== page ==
Cost Over-runs

Saturday, 23 July 2016

Fun topic, eh?

When you are building a house, everyone tells you that their house building or reno, was more expensive, than they thought it would be.

That's not surprising...but the difference in how much people spend over their budget is largely variable. It can run from thousands to tens of thousands, and beyond.

At some point, there really must be a time where you have to say, no.

(I mean, there really is a point where the bank must say "hell, no".)

We can't go endless amounts over budget, is my point. We have savings, but we need to avoid being house poor and we need to maintain our savings in our RRSPs and education funds for Emma.  

So the problem so far, is that our contractor is super-fabulous and talks in very practical terms.

He tells us things that he thinks are appropriate to consider...and I am thankful for it.  But as a result, we are just over a month in to the build, and so far, we have run into three cost over-runs that we signed up for.

Let's chat about them...

Basement gravel with a hit of coral - so chic

1) We get a phone call in the first week, to ask if we want trees to be removed at the lake front area of the property, since they are excavating the site for the house.

We say:  "We were thinking we would do the removal at another time, to prioritize the house, rather than landscaping."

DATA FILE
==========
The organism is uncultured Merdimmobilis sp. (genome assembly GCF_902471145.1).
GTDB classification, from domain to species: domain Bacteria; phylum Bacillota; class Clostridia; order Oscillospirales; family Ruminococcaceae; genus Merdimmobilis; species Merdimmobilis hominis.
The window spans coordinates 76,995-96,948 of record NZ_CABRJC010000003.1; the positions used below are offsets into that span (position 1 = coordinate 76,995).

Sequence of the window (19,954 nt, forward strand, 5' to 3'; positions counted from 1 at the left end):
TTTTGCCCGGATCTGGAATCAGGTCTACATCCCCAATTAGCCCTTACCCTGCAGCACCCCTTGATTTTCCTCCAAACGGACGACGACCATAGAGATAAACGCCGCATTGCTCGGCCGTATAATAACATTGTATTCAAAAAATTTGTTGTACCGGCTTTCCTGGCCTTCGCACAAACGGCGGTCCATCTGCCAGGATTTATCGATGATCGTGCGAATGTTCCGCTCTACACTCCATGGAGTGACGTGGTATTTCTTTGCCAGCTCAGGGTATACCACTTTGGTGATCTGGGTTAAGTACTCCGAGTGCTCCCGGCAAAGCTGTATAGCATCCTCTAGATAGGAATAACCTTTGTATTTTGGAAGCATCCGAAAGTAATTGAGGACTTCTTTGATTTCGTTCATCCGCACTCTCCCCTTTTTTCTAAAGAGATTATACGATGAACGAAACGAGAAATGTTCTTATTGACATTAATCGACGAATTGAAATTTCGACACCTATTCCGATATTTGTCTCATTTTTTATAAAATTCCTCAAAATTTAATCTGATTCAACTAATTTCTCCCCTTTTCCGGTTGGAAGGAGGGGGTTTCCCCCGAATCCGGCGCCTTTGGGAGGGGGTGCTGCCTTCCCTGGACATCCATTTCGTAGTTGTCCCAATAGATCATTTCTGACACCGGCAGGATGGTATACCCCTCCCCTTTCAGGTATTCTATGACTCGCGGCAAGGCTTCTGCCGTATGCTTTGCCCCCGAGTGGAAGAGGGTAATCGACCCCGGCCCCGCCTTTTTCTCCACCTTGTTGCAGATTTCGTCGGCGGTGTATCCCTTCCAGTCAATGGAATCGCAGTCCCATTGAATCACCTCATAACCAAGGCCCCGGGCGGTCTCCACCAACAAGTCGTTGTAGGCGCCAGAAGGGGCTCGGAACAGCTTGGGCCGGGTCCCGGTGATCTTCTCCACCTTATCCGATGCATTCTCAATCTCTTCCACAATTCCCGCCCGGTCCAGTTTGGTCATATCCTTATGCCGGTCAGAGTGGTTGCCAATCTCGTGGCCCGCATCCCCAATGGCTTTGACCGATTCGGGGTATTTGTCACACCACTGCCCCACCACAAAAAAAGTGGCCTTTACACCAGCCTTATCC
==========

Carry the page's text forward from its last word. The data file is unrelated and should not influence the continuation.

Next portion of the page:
We hear: "Well....right now we can get a large excavator down there and remove foliage and trees, faster.  When your septic field goes in, you can't get a big machine down there, due to the width of the property and fear of crushing the septic tank. Hence, it will cost more down the line, because smaller equipment will take more time.".

Darn you, reasoning skills. Less money now....less chance that we will be wading in our own waste, on the front lawn... Budget - 0, Reasonable thoughts - 1


Some Fox Gloves hanging out near the waterfront

2) We hear:  "Hey, the basement that is facing the water, is going to look like a concrete monolith.".  (I am exaggerating, but that's how I imagined it).

Let's try again:  "Hey, the basement wall that faces the water, is exposed floor height to ceiling height, and will not look very good aesthetically, without a window....when you look at it from the water, it is a lot of concrete. Plus, a window will allow a lot of light in....and if it is an egressed window, it will allow for you to put a bedroom, in the basement, in future."

 (P.s. did you know what "egressed" means?  I didn't...it means "openable").

Darn you teenage Emma, who will want a basement bedroom, so she can sneak out at night and drink beers with her friends.

Budget - 0,  Reasonable thoughts - probably still 1, if you take into consideration that I am enabling my child.

One of the few raspberry bushes that survived the excavation! 

3) We hear: "Did you want a "rough in"  for a bathroom put in the basement, before we pour the basement floor?"

Gah. Teenage Emma will need to use a bathroom, at some point.

In the meantime, Andrew wishes to put his workout stuff in the basement and was advocating for an "open air" toilet for ease of use.        

No.  Just no.

But alas: Budget - still 0, Reasonable thoughts - 1 1/2, if we avoid the open air toilet.


I hope we do.


K.









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